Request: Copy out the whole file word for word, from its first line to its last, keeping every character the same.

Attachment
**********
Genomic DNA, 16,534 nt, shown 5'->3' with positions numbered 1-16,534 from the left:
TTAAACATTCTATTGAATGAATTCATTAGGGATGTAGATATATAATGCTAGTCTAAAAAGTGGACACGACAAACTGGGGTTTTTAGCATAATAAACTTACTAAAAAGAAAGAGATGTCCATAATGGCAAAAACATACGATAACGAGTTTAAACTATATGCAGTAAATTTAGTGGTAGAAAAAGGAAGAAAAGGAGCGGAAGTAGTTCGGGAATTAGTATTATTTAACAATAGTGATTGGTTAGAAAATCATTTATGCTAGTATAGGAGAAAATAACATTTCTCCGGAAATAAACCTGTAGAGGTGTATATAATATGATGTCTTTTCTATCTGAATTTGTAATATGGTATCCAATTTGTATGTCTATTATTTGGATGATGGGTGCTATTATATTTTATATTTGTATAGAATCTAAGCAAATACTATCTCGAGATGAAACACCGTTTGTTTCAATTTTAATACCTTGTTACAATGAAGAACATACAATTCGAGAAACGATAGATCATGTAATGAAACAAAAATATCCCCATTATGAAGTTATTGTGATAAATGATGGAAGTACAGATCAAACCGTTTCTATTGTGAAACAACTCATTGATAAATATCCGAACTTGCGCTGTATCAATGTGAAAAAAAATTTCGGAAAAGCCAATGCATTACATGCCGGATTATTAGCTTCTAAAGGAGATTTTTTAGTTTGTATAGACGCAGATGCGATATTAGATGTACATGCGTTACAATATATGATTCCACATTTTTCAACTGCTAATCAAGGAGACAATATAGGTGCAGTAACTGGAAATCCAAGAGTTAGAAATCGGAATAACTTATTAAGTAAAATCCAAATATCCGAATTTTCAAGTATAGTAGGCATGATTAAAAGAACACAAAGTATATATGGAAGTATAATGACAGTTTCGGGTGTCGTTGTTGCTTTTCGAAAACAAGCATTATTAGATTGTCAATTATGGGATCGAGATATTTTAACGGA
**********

Genomic DNA, 16,534 nt, shown 5'->3' with positions numbered 1-16,534 from the left:
TTAAACATTCTATTGAATGAATTCATTAGGGATGTAGATATATAATGCTAGTCTAAAAAGTGGACACGACAAACTGGGGTTTTTAGCATAATAAACTTACTAAAAAGAAAGAGATGTCCATAATGGCAAAAACATACGATAACGAGTTTAAACTATATGCAGTAAATTTAGTGGTAGAAAAAGGAAGAAAAGGAGCGGAAGTAGTTCGGGAATTAGTATTATTTAACAATAGTGATTGGTTAGAAAATCATTTATGCTAGTATAGGAGAAAATAACATTTCTCCGGAAATAAACCTGTAGAGGTGTATATAATATGATGTCTTTTCTATCTGAATTTGTAATATGGTATCCAATTTGTATGTCTATTATTTGGATGATGGGTGCTATTATATTTTATATTTGTATAGAATCTAAGCAAATACTATCTCGAGATGAAACACCGTTTGTTTCAATTTTAATACCTTGTTACAATGAAGAACATACAATTCGAGAAACGATAGATCATGTAATGAAACAAAAATATCCCCATTATGAAGTTATTGTGATAAATGATGGAAGTACAGATCAAACCGTTTCTATTGTGAAACAACTCATTGATAAATATCCGAACTTGCGCTGTATCAATGTGAAAAAAAATTTCGGAAAAGCCAATGCATTACATGCCGGATTATTAGCTTCTAAAGGAGATTTTTTAGTTTGTATAGACGCAGATGCGATATTAGATGTACATGCGTTACAATATATGATTCCACATTTTTCAACTGCTAATCAAGGAGACAATATAGGTGCAGTAACTGGAAATCCAAGAGTTAGAAATCGGAATAACTTATTAAGTAAAATCCAAATATCCGAATTTTCAAGTATAGTAGGCATGATTAAAAGAACACAAAGTATATATGGAAGTATAATGACAGTTTCGGGTGTCGTTGTTGCTTTTCGAAAACAAGCATTATTAGATTGTCAATTATGGGATCGAGATATTTTAACGGA